[SOLVED] Data Bits UART

Thread Starter

MTech1

Joined Feb 15, 2023
161
UART Frame = Sart bit + number of data bits + Stop bits

Where number of data bits may 5, 6,7,8, and 9 bits

I noticed that UART communication allows for data bits between 5 and 9 bits, with 8 bits being the most common configuration. This can be done on 8-bit, 16-bit, and 32-bit microcontrollers. Have you ever attempted to configure it for 5 bits? If not, I'm curious about the practicality of sending only 5 bits on an 8-bit microcontroller. It seems that if you have a one-character variable and mask 3 bits to send only 5 bits, the receiver will still receive 1 byte
 
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BobTPH

Joined Jun 5, 2013
8,922
Five data bits were used for a Teletype's bauddot code. 5 bits provides for capital letters, numbers, and a few special characters.
How did they do that when there are 26 letters and 10 digits?

In answer to the original question: the hardware simply sends the low 5 bits of the 8-bit byte placed to the transmit register. Or maybe it is the high 5.
 

Jon Chandler

Joined Jun 12, 2008
1,043
Sorry, I forgot the detail about switching to alternate character sets when I typed my reply in the middle of the night, but I did provide a link that explains it.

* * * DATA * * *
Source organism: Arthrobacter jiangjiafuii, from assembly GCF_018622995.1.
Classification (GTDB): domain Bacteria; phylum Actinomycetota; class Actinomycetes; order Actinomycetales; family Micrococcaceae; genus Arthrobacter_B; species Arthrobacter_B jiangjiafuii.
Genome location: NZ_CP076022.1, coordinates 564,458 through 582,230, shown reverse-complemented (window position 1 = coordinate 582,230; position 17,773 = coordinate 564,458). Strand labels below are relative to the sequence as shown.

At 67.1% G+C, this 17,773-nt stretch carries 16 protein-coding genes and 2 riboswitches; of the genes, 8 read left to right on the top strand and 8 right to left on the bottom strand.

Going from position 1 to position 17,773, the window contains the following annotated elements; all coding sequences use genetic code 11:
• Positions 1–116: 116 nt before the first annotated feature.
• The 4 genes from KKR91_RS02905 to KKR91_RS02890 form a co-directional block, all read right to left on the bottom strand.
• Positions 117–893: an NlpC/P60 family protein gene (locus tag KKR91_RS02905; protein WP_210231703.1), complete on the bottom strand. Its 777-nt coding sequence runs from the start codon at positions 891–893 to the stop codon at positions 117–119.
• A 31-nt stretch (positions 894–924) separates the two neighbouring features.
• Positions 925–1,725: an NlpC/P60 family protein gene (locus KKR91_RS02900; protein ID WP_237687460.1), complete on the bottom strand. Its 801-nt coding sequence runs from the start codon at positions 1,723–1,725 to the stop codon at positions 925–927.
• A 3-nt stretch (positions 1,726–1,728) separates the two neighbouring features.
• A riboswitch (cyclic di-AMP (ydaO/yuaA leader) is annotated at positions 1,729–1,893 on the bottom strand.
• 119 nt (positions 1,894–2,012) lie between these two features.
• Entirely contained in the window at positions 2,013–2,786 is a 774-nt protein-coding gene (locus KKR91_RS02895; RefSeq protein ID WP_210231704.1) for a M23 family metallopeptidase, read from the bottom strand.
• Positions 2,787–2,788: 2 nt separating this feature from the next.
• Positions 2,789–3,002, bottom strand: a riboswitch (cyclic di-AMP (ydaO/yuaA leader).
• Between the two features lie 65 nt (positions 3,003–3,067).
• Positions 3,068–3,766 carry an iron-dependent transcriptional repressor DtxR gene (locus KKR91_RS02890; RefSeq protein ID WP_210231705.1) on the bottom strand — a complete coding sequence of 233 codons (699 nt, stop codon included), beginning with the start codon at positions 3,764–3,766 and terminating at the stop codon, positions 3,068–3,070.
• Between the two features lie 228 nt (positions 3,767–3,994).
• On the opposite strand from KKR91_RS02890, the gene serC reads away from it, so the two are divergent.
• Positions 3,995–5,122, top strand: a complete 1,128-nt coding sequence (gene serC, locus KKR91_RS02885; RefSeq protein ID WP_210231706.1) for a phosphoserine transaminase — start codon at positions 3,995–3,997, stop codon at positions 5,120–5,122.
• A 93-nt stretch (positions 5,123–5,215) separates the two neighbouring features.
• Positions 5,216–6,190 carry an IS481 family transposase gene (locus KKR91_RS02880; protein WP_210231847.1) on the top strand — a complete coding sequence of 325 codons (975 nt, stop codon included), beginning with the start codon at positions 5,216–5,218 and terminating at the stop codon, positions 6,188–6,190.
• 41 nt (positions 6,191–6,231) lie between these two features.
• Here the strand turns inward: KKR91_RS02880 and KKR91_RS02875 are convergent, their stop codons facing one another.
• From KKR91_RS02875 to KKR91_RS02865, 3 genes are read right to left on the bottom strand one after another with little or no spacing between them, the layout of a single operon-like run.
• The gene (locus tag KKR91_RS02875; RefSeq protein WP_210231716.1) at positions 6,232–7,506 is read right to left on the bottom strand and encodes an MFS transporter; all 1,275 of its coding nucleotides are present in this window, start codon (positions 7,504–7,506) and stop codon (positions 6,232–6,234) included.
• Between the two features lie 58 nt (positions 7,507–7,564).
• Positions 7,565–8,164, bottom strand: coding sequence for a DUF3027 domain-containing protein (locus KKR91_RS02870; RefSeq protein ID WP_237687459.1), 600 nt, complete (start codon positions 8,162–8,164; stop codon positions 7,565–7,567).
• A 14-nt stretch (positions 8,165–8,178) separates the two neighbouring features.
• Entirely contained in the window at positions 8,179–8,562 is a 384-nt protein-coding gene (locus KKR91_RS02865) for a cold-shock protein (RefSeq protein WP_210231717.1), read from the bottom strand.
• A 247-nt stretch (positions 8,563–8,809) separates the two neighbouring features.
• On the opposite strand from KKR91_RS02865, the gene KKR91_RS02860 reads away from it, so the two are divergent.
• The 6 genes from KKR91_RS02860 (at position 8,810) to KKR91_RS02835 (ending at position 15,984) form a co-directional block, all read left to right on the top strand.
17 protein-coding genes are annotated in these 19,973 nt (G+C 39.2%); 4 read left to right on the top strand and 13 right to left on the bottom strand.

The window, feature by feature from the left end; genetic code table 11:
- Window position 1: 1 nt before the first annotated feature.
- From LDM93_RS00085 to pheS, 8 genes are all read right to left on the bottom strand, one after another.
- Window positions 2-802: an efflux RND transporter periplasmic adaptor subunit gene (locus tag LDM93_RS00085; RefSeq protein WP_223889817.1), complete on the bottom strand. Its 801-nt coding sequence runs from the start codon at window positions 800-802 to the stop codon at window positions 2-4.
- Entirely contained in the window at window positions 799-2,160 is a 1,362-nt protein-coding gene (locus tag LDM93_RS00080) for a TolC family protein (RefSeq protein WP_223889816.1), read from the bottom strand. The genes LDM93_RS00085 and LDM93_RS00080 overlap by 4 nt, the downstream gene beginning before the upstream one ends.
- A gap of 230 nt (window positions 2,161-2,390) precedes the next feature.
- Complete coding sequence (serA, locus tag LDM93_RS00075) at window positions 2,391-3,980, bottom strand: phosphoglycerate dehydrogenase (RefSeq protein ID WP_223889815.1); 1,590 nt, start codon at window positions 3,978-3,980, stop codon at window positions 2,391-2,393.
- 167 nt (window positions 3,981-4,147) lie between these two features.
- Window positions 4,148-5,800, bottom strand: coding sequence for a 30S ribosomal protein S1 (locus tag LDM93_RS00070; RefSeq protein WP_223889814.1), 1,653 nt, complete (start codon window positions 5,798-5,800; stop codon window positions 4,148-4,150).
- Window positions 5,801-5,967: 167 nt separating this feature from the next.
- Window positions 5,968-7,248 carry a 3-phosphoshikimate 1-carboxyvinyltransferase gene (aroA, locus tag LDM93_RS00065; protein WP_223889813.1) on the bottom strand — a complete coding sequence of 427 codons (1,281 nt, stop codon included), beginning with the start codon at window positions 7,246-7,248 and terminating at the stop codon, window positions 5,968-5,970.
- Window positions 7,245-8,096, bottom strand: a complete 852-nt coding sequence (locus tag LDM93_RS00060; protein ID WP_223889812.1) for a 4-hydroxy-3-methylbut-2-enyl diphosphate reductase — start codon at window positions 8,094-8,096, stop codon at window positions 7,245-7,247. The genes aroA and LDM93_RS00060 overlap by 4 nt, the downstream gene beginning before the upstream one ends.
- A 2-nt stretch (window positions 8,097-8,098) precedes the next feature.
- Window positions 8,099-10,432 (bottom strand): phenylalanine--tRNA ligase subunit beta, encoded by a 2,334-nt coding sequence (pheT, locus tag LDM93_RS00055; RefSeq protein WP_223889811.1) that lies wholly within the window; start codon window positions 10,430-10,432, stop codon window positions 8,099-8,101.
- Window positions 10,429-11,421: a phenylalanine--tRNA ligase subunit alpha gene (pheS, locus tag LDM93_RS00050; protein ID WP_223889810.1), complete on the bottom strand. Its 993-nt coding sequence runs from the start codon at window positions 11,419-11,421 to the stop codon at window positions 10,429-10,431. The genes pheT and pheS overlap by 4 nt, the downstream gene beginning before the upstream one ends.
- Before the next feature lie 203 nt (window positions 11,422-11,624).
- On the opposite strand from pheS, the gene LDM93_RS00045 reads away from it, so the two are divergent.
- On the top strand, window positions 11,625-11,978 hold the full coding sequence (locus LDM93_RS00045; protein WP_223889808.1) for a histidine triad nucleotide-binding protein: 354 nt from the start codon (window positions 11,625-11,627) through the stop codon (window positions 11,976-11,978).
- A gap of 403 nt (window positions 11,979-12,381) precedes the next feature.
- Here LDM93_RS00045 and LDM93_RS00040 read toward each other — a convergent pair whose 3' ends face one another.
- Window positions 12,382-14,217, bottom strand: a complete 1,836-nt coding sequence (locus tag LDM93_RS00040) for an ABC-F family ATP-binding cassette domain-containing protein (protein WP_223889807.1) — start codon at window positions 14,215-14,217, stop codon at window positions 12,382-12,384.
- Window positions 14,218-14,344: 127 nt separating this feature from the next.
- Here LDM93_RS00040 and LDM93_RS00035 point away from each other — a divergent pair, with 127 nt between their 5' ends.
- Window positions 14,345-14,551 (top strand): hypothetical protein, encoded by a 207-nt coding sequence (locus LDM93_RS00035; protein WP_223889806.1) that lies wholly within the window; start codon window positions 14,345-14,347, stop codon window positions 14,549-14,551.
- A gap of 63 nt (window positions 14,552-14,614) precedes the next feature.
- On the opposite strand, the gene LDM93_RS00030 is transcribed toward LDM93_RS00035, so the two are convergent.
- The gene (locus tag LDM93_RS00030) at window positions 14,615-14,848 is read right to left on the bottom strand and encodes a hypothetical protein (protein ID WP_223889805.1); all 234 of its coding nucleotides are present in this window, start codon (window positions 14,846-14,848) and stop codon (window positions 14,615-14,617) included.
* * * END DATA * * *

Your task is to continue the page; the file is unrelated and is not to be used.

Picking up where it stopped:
The lack of civility here is beyond belief.
 

Papabravo

Joined Feb 24, 2006
21,220
How did they do that when there are 26 letters and 10 digits?

In answer to the original question: the hardware simply sends the low 5 bits of the 8-bit byte placed to the transmit register. Or maybe it is the high 5.
There were two shift characters called FIGS (Figure Shift) and LTRS (Letter Shift). Letter Shift is the default state, so sending a FIGS changes the shift mode from Letters to Figures (Numbers). A subsequent LTRS would change the shift mode back again. RO-28 Teletype machines, using the Baudot Code, were use on the Stock Exchange and the National Weather service well into the 1970's. Amateur Radio operators still use Baudot Code for RTTY (Radio Teletype) communications.
 

nsaspook

Joined Aug 27, 2009
13,231
There were two shift characters called FIGS (Figure Shift) and LTRS (Letter Shift). Letter Shift is the default state, so sending a FIGS changes the shift mode from Letters to Figures (Numbers). A subsequent LTRS would change the shift mode back again. RO-28 Teletype machines, using the Baudot Code, were use on the Stock Exchange and the National Weather service well into the 1970's. Amateur Radio operators still use Baudot Code for RTTY (Radio Teletype) communications.
One of my old recurring nightmares is about the teletype school I attended at Radioman A school. First had typing class on old Baudot Code machines using random code groups that you had to copy almost perfectly for 5 min. I wasted so many party hours learning to type on the monsters. Then we (Teletype (TTY) Repairman) trained in the electrical and mechanical operation of the devices to repair them, a much easier class for me than typing. They were still using TTY machines well into the 80's.